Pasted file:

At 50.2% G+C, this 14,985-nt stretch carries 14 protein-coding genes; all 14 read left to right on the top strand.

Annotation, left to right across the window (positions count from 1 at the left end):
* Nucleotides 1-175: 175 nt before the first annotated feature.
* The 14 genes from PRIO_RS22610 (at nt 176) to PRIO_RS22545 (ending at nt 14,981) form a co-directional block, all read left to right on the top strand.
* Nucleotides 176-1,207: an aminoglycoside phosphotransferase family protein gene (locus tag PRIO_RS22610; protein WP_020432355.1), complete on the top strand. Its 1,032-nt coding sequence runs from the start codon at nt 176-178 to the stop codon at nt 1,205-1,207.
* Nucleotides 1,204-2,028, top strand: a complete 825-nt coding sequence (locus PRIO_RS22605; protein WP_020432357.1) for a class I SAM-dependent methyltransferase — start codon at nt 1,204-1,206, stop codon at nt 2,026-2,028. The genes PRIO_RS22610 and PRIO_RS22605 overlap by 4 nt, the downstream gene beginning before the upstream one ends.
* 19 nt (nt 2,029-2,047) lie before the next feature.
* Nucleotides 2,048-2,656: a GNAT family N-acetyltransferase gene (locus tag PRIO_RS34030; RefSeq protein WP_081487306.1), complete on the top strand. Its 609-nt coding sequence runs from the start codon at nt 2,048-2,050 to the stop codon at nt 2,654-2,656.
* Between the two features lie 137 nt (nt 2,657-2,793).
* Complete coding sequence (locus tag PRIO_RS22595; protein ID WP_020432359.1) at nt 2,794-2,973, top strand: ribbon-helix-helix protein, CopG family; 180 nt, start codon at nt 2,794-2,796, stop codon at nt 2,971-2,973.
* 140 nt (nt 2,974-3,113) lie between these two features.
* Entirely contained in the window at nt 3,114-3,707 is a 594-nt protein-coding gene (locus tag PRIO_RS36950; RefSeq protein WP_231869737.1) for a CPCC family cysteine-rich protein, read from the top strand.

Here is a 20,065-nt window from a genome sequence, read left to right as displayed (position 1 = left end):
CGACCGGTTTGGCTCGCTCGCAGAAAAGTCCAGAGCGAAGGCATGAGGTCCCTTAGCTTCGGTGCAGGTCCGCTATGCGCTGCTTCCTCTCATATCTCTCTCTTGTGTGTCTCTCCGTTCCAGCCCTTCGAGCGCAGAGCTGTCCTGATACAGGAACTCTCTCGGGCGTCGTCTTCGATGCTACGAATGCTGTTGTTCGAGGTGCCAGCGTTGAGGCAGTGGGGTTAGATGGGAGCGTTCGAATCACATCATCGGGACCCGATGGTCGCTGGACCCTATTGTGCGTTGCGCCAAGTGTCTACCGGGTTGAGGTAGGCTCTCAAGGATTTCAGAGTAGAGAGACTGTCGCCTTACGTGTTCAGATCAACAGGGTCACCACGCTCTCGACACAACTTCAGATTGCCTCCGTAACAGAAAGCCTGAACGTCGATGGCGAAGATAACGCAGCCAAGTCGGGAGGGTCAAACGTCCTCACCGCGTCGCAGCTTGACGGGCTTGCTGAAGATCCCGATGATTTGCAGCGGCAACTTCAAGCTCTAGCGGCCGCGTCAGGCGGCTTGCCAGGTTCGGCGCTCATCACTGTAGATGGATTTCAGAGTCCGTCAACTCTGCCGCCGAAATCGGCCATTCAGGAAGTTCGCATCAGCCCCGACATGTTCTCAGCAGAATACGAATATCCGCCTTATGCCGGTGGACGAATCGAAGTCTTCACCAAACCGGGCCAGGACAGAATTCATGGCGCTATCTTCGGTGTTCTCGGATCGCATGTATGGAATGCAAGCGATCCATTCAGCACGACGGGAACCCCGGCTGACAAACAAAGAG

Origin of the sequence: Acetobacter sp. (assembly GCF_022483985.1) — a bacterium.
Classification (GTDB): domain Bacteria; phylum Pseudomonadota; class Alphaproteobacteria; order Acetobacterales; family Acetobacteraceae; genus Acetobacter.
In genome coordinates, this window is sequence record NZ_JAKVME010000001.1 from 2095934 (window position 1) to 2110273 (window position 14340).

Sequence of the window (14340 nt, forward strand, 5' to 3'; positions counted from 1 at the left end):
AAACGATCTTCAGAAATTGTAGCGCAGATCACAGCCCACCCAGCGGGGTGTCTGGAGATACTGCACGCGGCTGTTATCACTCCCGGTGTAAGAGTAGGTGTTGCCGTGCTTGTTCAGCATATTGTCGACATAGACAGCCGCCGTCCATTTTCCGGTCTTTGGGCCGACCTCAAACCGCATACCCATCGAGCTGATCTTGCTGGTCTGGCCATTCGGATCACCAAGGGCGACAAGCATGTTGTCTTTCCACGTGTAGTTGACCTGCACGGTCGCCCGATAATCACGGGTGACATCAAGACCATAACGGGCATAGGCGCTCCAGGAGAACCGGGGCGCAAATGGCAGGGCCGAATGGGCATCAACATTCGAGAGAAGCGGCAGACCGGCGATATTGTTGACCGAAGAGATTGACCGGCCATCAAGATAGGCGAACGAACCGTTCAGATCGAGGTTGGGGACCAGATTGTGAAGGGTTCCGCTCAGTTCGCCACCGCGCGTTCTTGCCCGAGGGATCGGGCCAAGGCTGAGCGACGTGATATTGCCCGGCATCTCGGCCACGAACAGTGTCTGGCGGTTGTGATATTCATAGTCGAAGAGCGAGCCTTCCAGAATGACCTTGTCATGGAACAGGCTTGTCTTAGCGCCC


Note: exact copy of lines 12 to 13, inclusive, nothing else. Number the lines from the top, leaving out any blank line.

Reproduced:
* Entirely contained in the window at nt 3,114-3,707 is a 594-nt protein-coding gene (locus tag PRIO_RS36950; RefSeq protein WP_231869737.1) for a CPCC family cysteine-rich protein, read from the top strand.

Here is a 20,065-nt window from a genome sequence, read left to right as displayed (position 1 = left end):